December is finally here. And for most South Africans, that means sandals, sunglasses, and going on a much-needed holiday. But just because you’re taking a break from the stresses of everyday life, it doesn’t mean you should forget about your family’s well-being.
How do you manage your self-care while travelling? Here are a few tips:
Prepare for Anything
Before you go away, prepare for anything. Lauren Mack of cheapflights.com (2015) recommends leaving emergency contact info and a copy of your itinerary with friends or family. If you’re travelling abroad, make sure you share copies of your passports too.
Mack (2015) adds that it’s also valuable to:
- Find out where the closest hospital/police station/South African embassy is to your destination, and save the contact details on your phone.
- Carry contact details of your family (on your person and pencilled into your passport/ID), should they need to be reached in an emergency.
- If you have allergies or a medical condition, consider wearing a medical alert bracelet and carrying a letter from your doctor that explains your required treatment.
There’s nothing like being caught with a sudden illness at midnight in the middle of nowhere, with no medicine on hand to treat it. So take a medical kit with you.
Brooke Schoenman from herpackinglist.com (2013) says that what you pack in your medical kit depends on your individual needs. If you suffer from sinusitis, for instance, it’s a good idea to pack in your sinus meds. You should also customise what you pack based on where you’re going. Remote areas, for instance, will offer limited options in an emergency.
Some of Schoenman’s essentials include:
- Stomach medication
- Anti-diarrhoea medication
- Anti-itch cream for bug bites
- Antibacterial Gel
- Wound cleaning wash or wipes
- Oral rehydration salts
- Blister strips
- Cold/flu meds
- Little scissors
- Safety pins
Becky Krystal, a writer at The Washington Post (2013), also recommends packing:
- Fever medication (especially if travelling with children)
- Prescription medicines
- A digital thermometer
- Hand sanitiser (at least 60% alcohol)
- Facial Tissues
Other tips she recommends include:
- Choosing tablets rather than gels, liquids, or creams – they’re less likely to mess and have fewer regulations when flying
- Opting for flat sachets rather than bottles or tubes
- Taking sample-sized portions
- Flattening medicine boxes
Taking Medicine Abroad
Travelling with medicine in SA is one thing, but what if you’re going on an international flight? This gets a lot more complicated; not just because of restrictions on what you can take, but because some medicines (even over-the-counter ones) are illegal in other countries.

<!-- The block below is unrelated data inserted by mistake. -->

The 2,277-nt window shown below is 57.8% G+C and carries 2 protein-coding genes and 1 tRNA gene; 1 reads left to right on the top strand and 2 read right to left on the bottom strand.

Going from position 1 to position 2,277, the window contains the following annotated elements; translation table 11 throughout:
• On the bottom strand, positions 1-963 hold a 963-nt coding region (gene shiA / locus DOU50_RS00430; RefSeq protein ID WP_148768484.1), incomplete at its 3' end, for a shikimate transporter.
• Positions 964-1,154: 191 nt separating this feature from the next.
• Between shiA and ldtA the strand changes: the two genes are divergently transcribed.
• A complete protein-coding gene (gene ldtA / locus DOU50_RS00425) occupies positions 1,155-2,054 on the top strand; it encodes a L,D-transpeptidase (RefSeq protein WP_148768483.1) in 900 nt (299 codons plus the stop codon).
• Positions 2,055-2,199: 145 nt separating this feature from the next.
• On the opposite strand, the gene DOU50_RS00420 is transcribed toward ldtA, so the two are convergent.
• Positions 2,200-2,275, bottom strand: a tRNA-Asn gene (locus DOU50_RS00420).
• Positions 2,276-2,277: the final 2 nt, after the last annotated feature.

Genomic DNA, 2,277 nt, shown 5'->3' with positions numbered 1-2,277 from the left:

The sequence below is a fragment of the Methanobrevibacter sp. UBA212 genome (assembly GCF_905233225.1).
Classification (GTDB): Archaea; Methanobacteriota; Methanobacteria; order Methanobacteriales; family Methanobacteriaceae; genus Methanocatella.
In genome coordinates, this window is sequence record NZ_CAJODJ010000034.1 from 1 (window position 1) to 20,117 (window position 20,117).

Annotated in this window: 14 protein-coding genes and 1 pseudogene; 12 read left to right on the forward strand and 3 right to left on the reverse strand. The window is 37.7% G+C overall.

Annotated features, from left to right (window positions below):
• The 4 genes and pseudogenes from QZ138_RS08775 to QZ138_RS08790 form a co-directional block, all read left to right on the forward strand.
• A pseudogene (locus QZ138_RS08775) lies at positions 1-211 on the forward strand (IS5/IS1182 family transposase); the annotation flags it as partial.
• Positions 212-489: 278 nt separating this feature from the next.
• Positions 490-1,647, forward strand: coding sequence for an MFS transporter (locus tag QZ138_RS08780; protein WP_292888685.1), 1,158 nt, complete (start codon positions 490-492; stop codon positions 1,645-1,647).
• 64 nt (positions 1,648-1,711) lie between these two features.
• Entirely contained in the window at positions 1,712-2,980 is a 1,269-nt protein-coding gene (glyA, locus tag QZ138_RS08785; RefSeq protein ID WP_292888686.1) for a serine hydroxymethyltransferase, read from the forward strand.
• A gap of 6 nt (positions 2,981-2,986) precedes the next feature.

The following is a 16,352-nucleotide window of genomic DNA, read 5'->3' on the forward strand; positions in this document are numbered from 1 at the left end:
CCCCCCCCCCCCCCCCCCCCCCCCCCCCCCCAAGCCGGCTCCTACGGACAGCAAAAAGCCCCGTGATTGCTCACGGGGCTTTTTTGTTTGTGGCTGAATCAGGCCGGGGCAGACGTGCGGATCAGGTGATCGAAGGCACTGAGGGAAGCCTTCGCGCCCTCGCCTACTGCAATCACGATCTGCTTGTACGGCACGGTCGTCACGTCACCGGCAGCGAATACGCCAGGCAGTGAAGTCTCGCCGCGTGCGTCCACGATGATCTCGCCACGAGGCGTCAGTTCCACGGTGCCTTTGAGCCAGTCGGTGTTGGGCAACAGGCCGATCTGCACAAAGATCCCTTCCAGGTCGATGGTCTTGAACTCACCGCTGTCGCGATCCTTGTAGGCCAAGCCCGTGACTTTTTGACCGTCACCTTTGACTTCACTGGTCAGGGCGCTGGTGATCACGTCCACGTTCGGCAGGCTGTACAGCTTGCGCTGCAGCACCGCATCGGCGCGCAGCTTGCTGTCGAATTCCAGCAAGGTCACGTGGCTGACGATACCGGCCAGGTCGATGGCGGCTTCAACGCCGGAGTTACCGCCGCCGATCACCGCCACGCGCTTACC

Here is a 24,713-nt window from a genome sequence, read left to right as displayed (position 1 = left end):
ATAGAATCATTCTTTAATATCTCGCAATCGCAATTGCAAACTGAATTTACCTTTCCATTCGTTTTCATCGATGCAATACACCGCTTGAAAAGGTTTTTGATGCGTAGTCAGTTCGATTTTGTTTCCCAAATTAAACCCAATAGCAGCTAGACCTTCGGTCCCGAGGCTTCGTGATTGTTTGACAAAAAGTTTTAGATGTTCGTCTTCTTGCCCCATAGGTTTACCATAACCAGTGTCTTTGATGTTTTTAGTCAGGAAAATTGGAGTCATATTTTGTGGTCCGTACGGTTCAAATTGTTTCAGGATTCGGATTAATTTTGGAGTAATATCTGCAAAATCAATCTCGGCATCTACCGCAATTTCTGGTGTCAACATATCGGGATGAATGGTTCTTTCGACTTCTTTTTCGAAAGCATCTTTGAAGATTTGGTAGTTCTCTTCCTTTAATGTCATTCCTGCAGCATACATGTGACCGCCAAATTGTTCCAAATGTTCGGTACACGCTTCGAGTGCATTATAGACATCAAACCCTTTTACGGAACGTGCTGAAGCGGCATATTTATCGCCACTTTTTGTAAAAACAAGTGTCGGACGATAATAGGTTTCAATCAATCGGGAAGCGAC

Plan around this by conducting research on the country you’re going to. Mack (2015) says that Japan, for instance, has some complex medicinal restrictions. When it comes to your prescription meds, she recommends that you take a copy of your prescription with you too.
Flying with Medicine
When flying internationally, it’s important to know the flight regulations. Melissa Conrad Stöppler, an MD at medicinenet.com (2008), says that both prescription and non-prescription medicines are allowed in your carry-on luggage; this is particularly important in the event of your checked-in bags getting lost or delayed en route.
Stöppler (2008) also recommends keeping each medicine in its original labelled container, ensuring that the name on the bottle matches the name on your ticket, and keeping all medicines in one bag for easy screening.
According to the Airports Company South Africa (2017), global safety rules also stipulate that any medicine that’s a liquid, aerosol, or gel (LAG) must be carried in a container with a maximum capacity of 100ml each.
Travelling with Kids
Travelling with children can be a handful. But there are some useful ways to keep kids happy, healthy, and safe. For instance, Rough Guides (2016) recommends allowing yourselves plenty of time when in transit, investing in a child locator (there are watches that do this), and writing your contact details in permanent marker on your child’s arm.
Lauren Barbagallo of parents.com (2013) adds that you can save your sanity when flying with kids by:
- Using pull-ups on young children, even if they’re potty trained
- Seating kids away from the aisle to avoid mishaps with the refreshment trolley
- Regularly wiping hands and surfaces with wet wipes
- Preparing for changes in air pressure with dummies, drinks, and food
- Carrying low-sugar snacks, like cheese, nuts, and pretzels
Travelling may be fun for the most part, but doing it responsibly can take practice and careful preparation. Hopefully, with this detailed guide, it’ll be easier for your family this year!